If you visit in the summer when they are in season, you must take advantage of all the fresh Blueberry items Maine has to offer. The Blueberry is the state fruit and you will find it in lots of yummy treats. I had lots of Blueberry pancakes when I was there. Before this trip, the blueberry was definately not even in my top ten of favorite fruits, but I must say i certainly have become a big fan!
Maine lobster is world famous for being the most tasty of all crustaceans. Personally, I'm not a big fan of seafood, but I tried it nontheless. I would agree that it is most tasty, but the whole process of eating the lobster turned me off. I just hate ripping flesh apart what can I say?
Lou on the other hand developed a taste for the little guys and could eat them every day.
There are many lobster pounds in the area where you can casually dine, check out Trenton Lobster Pound. Everyone swears by it.
Lobster pounds are a Maine Institution where people can go and eat lobster in a casual setting. You buy them by weight and the live beauties are then boiled in sea water in this vats outside, fired by wood. It is quite a scene to behold and almost as good as the lobster itself. I did say almost as the meat is as sweet and succulent as you will ever find. These babies were $48 but worth every penny, eh D? :=)
Once again, to give my innards a taste of the area, poured Bar Harbor Blueberry Ale down the hatch. Inscribed on the bottle label, claims to be the origional Blueberry Ale, which I tend to believe since Maine trys sneaking that tastey lil' berry into everything. Nothing too special about the elixir, quite similar to other microbrewery product. Lets talk breifly about the label....theres a fishing boat coming in from the ocean, the seas seem a little much for that little boat to handle. I'm sure a small craft advisory was issued that day. Whos the captain? and the pilot of the Cessna, you about to snap the mast of that ship, you ain't suppossed to fly that low. Pull back on your steering wheel and rise up brother. Rise up.
Maine is famous for its lobsters and catching them is an everyday occurrence here on the Maine Coast. However, for a couple of tourists from Ohio, we found it fascinating to be able to watch the lobstermen pulling up their traps and emptying them into their boats.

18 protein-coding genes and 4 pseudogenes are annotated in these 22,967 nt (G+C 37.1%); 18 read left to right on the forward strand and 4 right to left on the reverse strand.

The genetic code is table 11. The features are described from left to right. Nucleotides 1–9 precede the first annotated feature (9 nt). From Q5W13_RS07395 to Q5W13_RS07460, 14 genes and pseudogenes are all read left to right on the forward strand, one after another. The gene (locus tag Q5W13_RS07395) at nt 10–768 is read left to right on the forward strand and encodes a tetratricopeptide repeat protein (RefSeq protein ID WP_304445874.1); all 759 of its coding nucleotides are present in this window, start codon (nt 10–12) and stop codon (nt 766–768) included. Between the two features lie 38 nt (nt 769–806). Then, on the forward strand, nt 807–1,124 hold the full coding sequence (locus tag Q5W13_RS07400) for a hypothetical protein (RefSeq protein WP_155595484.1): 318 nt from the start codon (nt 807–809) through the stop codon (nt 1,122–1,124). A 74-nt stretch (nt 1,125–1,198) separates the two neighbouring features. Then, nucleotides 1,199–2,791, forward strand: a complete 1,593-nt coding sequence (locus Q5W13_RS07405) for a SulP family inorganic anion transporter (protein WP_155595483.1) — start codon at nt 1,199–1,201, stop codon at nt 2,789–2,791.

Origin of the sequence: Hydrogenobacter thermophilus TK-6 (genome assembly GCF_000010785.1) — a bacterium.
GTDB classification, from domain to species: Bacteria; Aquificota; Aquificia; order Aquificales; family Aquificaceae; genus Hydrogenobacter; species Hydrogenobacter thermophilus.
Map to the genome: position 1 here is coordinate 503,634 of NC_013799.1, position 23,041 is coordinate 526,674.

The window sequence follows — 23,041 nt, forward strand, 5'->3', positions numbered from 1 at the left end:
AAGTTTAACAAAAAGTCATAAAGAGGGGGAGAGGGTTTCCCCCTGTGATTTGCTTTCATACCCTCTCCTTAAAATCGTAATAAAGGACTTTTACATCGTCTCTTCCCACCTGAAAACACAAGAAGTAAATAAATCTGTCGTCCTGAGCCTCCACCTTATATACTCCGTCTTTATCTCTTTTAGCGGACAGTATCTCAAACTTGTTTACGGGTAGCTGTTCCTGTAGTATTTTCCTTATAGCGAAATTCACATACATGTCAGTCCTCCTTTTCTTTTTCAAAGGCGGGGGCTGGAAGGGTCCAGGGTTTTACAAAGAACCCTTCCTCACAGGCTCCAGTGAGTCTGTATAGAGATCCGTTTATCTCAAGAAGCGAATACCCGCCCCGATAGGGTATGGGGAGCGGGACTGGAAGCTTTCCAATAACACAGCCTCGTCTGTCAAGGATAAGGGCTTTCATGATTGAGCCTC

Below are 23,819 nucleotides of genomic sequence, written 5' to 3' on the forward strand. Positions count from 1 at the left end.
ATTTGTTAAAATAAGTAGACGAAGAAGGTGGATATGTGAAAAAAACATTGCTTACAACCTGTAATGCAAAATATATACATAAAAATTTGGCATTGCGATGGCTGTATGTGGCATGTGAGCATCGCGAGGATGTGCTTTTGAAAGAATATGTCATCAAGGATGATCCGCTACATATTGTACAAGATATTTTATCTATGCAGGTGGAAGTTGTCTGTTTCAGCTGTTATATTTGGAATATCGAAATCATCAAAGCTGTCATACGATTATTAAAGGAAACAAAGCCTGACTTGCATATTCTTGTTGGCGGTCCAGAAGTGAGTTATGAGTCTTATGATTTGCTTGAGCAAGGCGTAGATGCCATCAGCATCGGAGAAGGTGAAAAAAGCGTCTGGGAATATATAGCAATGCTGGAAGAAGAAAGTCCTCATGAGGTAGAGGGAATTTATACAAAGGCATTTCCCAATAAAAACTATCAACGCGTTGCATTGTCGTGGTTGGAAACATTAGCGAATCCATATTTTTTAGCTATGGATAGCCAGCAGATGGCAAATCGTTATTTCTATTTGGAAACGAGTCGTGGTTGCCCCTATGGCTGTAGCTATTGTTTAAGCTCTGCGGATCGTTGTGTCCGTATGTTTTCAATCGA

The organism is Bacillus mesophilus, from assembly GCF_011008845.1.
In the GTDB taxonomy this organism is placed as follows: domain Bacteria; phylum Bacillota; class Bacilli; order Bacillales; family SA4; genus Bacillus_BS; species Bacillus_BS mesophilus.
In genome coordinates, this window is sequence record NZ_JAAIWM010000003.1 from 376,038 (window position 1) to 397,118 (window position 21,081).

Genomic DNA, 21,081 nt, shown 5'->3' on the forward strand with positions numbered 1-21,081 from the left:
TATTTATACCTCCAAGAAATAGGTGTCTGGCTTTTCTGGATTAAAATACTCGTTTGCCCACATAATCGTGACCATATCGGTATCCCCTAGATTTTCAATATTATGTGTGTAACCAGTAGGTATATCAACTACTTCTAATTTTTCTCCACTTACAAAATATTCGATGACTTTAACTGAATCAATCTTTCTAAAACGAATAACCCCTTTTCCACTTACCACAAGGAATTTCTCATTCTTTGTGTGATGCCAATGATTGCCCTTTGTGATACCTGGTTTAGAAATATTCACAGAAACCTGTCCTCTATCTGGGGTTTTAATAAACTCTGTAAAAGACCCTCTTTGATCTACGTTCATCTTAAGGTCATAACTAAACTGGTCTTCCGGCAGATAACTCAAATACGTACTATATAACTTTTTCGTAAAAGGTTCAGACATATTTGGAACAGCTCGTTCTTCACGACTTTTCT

At several points along the coast on Mount Desert Island and Acadia National Park we saw lobstermen at work. More than once we paused for several minutes to watch. It may be hard, dirty work to those trapping the lobsters, but to us it is an exotic and romantic occupation.
Unfortunately for our National Parks, people are the biggest threat to delicate environments. Millions of feet pass through Acadia every year and all that activity takes a toll. While it may look rugged and wild, much of it is very fragile so to preserve this wilderness for the future it helps to be aware of how to enjoy the park responsibly.
The rules are simple: take nothing but your memories and leave no trace. This means don't litter, pick the flowers, remove the pretty rocks, hike outside of marked paths, feed or abuse the animals, light fires, damage the trees or otherwise make an already precarious situation even worse. Acadia, and those who'll visit in years to come, will thank you!
Maine is very well known for its delicious lobster. In fact a lobster is even pictured on the Maine license plate! There are plenty of restaurants serving this crustacean in Bar Harbor. I do want to note that so many lobster are being eaten in Maine that their numbers are rapidly decreasing. I chose not to order it for this reason.
One of our best experiences on Acadia, along with the whale watching excursion, was going to a public blueberry pancake breakfast sponsored by the island's fire department. It was a fundraiser to restore a section of the historic fire department's building. I think my wife and I were the only two tourists there.
We jumped into line and got a large stack of cakes, buttered them up and found a seat at one of the card tables inside the building. It took a couple minutes, but soon we struck up a conversation with a nice couple that live and work on the island.
We talked about lobstering, life on the island, winter, and, of course, wild blueberries - they are smaller yet much sweeter than farmed berries. Before we knew it over a half hour had gone by. Our bellies, minds and spirits were all a little fuller.
If you see a sign for a public pancake breakfast or fish fry or spaghetti dinner or whatever, consider going. It may be one of the highlights of your trip.